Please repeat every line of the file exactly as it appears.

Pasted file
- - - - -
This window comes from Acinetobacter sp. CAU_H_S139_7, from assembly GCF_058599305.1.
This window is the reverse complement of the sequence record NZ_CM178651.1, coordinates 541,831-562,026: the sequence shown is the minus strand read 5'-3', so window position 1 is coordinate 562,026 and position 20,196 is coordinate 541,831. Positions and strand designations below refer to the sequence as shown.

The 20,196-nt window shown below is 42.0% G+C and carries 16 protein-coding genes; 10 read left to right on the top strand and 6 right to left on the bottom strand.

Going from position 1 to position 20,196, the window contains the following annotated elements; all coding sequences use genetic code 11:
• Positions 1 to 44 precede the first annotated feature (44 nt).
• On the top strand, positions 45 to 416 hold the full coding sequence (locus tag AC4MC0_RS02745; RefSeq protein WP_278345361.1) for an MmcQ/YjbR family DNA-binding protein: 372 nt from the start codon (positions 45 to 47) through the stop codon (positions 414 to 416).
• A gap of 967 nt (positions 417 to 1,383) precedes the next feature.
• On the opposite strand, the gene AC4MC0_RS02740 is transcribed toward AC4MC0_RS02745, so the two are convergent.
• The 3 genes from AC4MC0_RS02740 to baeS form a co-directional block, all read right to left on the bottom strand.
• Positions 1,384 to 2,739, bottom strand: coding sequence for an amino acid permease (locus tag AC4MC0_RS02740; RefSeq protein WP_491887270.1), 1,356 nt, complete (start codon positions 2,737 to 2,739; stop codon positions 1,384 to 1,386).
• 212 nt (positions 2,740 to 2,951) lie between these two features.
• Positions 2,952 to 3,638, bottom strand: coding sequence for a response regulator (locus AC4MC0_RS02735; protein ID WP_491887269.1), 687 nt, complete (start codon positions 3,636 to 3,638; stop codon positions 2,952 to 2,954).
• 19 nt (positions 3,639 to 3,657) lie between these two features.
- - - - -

This window comes from Acinetobacter sp. CAU_H_S139_7, from assembly GCF_058599305.1.
This window is the reverse complement of the sequence record NZ_CM178651.1, coordinates 541,831-562,026: the sequence shown is the minus strand read 5'-3', so window position 1 is coordinate 562,026 and position 20,196 is coordinate 541,831. Positions and strand designations below refer to the sequence as shown.

The 20,196-nt window shown below is 42.0% G+C and carries 16 protein-coding genes; 10 read left to right on the top strand and 6 right to left on the bottom strand.

Going from position 1 to position 20,196, the window contains the following annotated elements; all coding sequences use genetic code 11:
• Positions 1 to 44 precede the first annotated feature (44 nt).
• On the top strand, positions 45 to 416 hold the full coding sequence (locus tag AC4MC0_RS02745; RefSeq protein WP_278345361.1) for an MmcQ/YjbR family DNA-binding protein: 372 nt from the start codon (positions 45 to 47) through the stop codon (positions 414 to 416).
• A gap of 967 nt (positions 417 to 1,383) precedes the next feature.
• On the opposite strand, the gene AC4MC0_RS02740 is transcribed toward AC4MC0_RS02745, so the two are convergent.
• The 3 genes from AC4MC0_RS02740 to baeS form a co-directional block, all read right to left on the bottom strand.
• Positions 1,384 to 2,739, bottom strand: coding sequence for an amino acid permease (locus tag AC4MC0_RS02740; RefSeq protein WP_491887270.1), 1,356 nt, complete (start codon positions 2,737 to 2,739; stop codon positions 1,384 to 1,386).
• 212 nt (positions 2,740 to 2,951) lie between these two features.
• Positions 2,952 to 3,638, bottom strand: coding sequence for a response regulator (locus AC4MC0_RS02735; protein ID WP_491887269.1), 687 nt, complete (start codon positions 3,636 to 3,638; stop codon positions 2,952 to 2,954).
• 19 nt (positions 3,639 to 3,657) lie between these two features.